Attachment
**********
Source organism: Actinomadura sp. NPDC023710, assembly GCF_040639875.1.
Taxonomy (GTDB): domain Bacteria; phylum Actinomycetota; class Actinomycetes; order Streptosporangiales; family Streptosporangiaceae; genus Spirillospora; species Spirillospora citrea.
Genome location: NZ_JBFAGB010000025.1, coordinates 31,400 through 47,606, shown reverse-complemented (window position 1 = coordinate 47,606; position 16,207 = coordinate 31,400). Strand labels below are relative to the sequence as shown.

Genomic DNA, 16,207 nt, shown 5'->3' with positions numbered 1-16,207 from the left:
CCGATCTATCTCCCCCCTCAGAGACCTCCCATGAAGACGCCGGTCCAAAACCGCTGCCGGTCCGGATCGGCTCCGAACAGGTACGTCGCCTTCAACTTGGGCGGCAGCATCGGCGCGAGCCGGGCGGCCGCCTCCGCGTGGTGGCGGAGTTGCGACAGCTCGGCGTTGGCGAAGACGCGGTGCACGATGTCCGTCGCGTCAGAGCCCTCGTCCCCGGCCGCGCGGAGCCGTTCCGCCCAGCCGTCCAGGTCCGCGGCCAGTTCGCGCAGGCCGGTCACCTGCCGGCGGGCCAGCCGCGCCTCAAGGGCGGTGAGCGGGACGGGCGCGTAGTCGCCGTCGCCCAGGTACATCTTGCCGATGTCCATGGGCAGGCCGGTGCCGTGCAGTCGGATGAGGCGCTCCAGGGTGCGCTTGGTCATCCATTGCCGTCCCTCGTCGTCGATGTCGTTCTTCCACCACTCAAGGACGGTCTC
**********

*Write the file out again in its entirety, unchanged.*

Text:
Source organism: Actinomadura sp. NPDC023710, assembly GCF_040639875.1.
Taxonomy (GTDB): domain Bacteria; phylum Actinomycetota; class Actinomycetes; order Streptosporangiales; family Streptosporangiaceae; genus Spirillospora; species Spirillospora citrea.
Genome location: NZ_JBFAGB010000025.1, coordinates 31,400 through 47,606, shown reverse-complemented (window position 1 = coordinate 47,606; position 16,207 = coordinate 31,400). Strand labels below are relative to the sequence as shown.

Genomic DNA, 16,207 nt, shown 5'->3' with positions numbered 1-16,207 from the left:
CCGATCTATCTCCCCCCTCAGAGACCTCCCATGAAGACGCCGGTCCAAAACCGCTGCCGGTCCGGATCGGCTCCGAACAGGTACGTCGCCTTCAACTTGGGCGGCAGCATCGGCGCGAGCCGGGCGGCCGCCTCCGCGTGGTGGCGGAGTTGCGACAGCTCGGCGTTGGCGAAGACGCGGTGCACGATGTCCGTCGCGTCAGAGCCCTCGTCCCCGGCCGCGCGGAGCCGTTCCGCCCAGCCGTCCAGGTCCGCGGCCAGTTCGCGCAGGCCGGTCACCTGCCGGCGGGCCAGCCGCGCCTCAAGGGCGGTGAGCGGGACGGGCGCGTAGTCGCCGTCGCCCAGGTACATCTTGCCGATGTCCATGGGCAGGCCGGTGCCGTGCAGTCGGATGAGGCGCTCCAGGGTGCGCTTGGTCATCCATTGCCGTCCCTCGTCGTCGATGTCGTTCTTCCACCACTCAAGGACGGTCTC